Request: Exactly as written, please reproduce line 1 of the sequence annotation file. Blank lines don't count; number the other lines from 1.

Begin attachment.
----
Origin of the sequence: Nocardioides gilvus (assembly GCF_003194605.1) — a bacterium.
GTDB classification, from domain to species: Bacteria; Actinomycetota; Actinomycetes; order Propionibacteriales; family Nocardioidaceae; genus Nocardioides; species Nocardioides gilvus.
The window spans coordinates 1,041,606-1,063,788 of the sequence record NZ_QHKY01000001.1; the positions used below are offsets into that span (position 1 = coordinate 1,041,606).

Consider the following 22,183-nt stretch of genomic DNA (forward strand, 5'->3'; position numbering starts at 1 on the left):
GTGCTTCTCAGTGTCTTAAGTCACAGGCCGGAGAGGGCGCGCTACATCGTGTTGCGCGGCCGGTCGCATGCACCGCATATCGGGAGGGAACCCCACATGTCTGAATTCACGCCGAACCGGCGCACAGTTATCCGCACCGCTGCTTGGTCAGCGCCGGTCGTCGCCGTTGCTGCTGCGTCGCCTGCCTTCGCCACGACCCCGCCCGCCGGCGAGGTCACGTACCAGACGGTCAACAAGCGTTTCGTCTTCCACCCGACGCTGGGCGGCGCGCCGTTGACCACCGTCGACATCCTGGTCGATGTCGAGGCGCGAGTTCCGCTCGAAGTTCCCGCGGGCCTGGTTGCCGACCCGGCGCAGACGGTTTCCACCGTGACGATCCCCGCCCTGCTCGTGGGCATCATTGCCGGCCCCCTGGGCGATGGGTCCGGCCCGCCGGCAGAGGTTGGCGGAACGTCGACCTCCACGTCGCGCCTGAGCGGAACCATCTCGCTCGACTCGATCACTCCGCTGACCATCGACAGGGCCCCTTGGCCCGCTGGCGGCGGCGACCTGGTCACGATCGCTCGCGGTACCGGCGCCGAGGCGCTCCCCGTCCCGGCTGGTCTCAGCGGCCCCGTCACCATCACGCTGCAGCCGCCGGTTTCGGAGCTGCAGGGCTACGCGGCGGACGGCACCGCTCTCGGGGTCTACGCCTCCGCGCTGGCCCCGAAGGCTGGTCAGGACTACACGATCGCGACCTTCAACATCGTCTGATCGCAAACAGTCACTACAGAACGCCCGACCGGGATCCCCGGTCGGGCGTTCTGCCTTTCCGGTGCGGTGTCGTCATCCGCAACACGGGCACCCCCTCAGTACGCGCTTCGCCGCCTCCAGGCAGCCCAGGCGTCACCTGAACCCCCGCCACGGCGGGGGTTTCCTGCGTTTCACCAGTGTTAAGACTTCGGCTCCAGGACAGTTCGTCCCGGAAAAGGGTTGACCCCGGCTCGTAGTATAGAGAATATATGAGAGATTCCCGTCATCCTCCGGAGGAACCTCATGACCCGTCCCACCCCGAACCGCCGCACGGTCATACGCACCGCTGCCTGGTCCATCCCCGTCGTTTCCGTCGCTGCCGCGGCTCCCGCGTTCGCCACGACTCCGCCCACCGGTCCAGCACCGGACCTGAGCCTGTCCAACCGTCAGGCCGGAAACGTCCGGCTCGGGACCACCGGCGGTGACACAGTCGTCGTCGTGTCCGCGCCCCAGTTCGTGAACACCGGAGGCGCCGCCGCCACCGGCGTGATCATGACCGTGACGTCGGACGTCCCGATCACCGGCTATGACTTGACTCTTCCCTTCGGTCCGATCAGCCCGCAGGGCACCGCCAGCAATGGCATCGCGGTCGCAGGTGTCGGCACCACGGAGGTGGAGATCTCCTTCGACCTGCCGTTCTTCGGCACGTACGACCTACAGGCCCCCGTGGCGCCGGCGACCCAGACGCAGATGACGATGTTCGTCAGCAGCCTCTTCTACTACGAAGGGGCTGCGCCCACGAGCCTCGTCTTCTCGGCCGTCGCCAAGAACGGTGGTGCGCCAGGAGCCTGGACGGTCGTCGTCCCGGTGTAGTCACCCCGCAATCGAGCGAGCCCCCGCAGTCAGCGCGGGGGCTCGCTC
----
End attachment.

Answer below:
Origin of the sequence: Nocardioides gilvus (assembly GCF_003194605.1) — a bacterium.